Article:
dense fish broth
kraut dedicated to my Granny
Speaking of Anjali ~ if you know her at all, you can imagine she is devouring the time spent with so many loved ones! She bounces out of bed every morning with anticipation of playing with her favorite people and meeting new friends. She loves going to the San Jose Organic Farmers' Market ~ which she calls the "grass farmers' market" because of its nice tree-surrounded field ~ for all the friendly people she encounters there. We are discovering friends at every turn; and recently have had the opportunity for play-dates ~ both with native Spanish speakers and English speakers. It makes this mama's heart swell to hear her pull out all the words she knows to attempt to play en espanol! She is living the cliche of small children soaking up languages; she really *gets* it at this point, and is remembering more and more words everyday ~ from parts of the body to conversation, eating utensils and beyond. Anjali gets a rush out of walking up to a server at a restaurant and asking for something like a glass with ice, the check, or "sal, por favor?" She outdid herself this past week, however, when ~ solely of her own accord ~ she became the youngest person to perform at the Los Barriles Roadrunner Cafe's weekly Open Mic Night. With me crouched quietly nearby to remind her of the words, she performed an a cappella rendition of Oh, Susanna ("Oh, I come from Alabama with a banjo on my knee..."). She was instantly hooked, and wanted to sing another song as soon as she left the stage. Next time, I think we'll actually practice beforehand. ;-)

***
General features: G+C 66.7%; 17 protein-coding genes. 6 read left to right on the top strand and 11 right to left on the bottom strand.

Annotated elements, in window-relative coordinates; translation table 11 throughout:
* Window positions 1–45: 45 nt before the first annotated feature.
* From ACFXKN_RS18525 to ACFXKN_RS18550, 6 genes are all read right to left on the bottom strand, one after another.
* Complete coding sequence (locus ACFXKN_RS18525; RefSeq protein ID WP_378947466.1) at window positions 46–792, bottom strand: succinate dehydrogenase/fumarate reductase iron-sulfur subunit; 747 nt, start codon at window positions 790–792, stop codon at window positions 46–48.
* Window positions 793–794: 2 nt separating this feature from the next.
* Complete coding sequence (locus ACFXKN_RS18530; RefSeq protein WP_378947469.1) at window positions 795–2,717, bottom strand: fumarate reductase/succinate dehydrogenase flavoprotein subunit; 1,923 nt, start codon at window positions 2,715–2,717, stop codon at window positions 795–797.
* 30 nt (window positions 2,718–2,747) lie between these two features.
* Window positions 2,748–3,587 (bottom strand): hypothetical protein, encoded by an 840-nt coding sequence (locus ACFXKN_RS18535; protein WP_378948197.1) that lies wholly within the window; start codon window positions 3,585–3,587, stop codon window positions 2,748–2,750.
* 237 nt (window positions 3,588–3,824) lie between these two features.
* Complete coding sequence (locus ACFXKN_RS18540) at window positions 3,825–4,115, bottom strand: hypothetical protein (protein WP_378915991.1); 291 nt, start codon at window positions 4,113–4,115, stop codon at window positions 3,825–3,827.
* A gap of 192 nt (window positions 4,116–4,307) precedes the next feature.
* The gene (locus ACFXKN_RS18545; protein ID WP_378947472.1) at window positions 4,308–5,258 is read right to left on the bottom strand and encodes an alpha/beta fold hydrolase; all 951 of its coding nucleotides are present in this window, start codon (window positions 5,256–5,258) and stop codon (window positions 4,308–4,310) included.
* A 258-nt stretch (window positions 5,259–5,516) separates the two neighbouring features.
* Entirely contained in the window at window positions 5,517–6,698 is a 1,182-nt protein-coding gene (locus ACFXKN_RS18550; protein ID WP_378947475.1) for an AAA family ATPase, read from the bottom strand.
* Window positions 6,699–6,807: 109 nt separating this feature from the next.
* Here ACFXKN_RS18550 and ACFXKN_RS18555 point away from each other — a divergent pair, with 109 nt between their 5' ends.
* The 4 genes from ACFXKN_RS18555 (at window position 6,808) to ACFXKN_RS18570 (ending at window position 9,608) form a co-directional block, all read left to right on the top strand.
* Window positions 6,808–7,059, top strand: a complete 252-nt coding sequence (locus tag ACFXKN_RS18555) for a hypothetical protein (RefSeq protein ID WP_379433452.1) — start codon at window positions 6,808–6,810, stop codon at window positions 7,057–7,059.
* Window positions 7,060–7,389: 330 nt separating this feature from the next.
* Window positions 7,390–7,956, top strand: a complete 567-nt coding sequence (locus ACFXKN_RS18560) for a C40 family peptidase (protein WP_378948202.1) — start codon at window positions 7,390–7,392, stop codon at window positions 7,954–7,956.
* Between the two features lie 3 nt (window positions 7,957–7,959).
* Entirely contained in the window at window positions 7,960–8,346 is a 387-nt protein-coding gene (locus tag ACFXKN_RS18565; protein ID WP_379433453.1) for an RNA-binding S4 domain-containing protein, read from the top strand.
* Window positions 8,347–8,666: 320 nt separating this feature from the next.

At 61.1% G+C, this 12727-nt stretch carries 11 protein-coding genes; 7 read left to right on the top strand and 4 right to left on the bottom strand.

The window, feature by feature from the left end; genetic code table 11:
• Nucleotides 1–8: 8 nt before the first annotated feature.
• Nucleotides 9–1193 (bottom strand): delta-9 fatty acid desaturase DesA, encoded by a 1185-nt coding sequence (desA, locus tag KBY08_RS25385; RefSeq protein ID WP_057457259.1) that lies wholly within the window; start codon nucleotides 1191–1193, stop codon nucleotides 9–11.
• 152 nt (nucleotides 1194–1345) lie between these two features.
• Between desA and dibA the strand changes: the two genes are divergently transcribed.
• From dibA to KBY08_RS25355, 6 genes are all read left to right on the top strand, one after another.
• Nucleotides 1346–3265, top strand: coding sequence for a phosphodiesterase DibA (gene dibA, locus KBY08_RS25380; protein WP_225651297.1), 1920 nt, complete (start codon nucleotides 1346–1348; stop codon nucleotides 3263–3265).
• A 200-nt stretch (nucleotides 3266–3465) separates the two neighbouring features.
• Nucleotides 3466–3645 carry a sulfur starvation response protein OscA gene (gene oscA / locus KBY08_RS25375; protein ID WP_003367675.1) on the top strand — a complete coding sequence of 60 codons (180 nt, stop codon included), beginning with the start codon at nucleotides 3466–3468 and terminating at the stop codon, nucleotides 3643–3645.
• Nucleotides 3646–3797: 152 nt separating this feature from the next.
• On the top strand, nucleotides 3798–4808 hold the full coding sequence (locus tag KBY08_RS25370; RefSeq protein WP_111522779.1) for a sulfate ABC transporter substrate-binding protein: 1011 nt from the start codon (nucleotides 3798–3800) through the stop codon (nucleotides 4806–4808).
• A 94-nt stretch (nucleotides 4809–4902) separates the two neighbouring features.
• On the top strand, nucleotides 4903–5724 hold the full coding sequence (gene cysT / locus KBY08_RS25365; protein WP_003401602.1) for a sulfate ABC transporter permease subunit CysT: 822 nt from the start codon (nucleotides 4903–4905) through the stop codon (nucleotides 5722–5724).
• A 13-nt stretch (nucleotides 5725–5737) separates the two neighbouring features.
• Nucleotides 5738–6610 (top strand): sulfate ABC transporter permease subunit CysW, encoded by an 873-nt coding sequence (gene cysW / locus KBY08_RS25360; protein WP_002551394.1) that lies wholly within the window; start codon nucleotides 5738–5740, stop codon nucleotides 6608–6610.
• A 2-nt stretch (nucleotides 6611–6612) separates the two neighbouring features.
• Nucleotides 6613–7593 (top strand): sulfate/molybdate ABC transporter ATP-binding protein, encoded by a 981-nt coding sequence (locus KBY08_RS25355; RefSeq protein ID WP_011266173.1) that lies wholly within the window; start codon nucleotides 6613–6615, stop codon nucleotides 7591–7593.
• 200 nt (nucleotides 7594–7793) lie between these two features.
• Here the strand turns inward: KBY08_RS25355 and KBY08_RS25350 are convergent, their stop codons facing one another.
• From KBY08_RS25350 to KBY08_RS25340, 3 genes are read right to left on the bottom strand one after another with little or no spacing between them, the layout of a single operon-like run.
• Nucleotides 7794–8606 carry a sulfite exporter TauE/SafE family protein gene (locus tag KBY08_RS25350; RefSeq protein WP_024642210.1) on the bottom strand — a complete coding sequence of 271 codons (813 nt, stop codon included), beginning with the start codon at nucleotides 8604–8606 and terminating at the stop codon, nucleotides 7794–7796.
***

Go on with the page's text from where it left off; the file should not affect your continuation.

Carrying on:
So lucky we are to be situated across the street from Buena Fortuna. We value intertwining our daily lives and the business of growing plants with theirs. Walking the dirt paths there with bare feet I can't help but feel a bit more connected with my hunting and gathering ancestors ~ browsing leaves of lettuce and grazing on fragrant flowers at every jungly turn. Yesterday we took a Saturday Garden Tour with the encyclopedic Gabriel himself as our guide, which included handmade tea, treats and a beautiful and huge fresh-from-the-garden meal at the end.
I have coined a half-joke that concludes that the more Americans you gather together in Mexico, the busier your schedule and the less you function on "Mexico Time." It seems we have been running around a lot and keeping very busy. But that also must mean that "Mexico Time" is sinking deeply into my bones (I think my tortoise self was born on Mexico Time ~ heehee), as work days still end well before sunset, and every week includes several visits to the beach. The dance of Jupiter and Venus, the approach of Mars, and the cycle of the Moon through the month are our friends by now. We are coming to recognize the morning song of cardinal and quail, as well as the nighttime serenade of owl. We go to bed tired and dirt- or sea-salt covered. Life ~ if not slow, is at least much slower, and we are loving it.
Happy Spring, my friends and loved ones! I wish for you that you too are doing something you love, with someone you love, everyday. <3
action shot of Anjali squarely landing a jump off the compost bucket!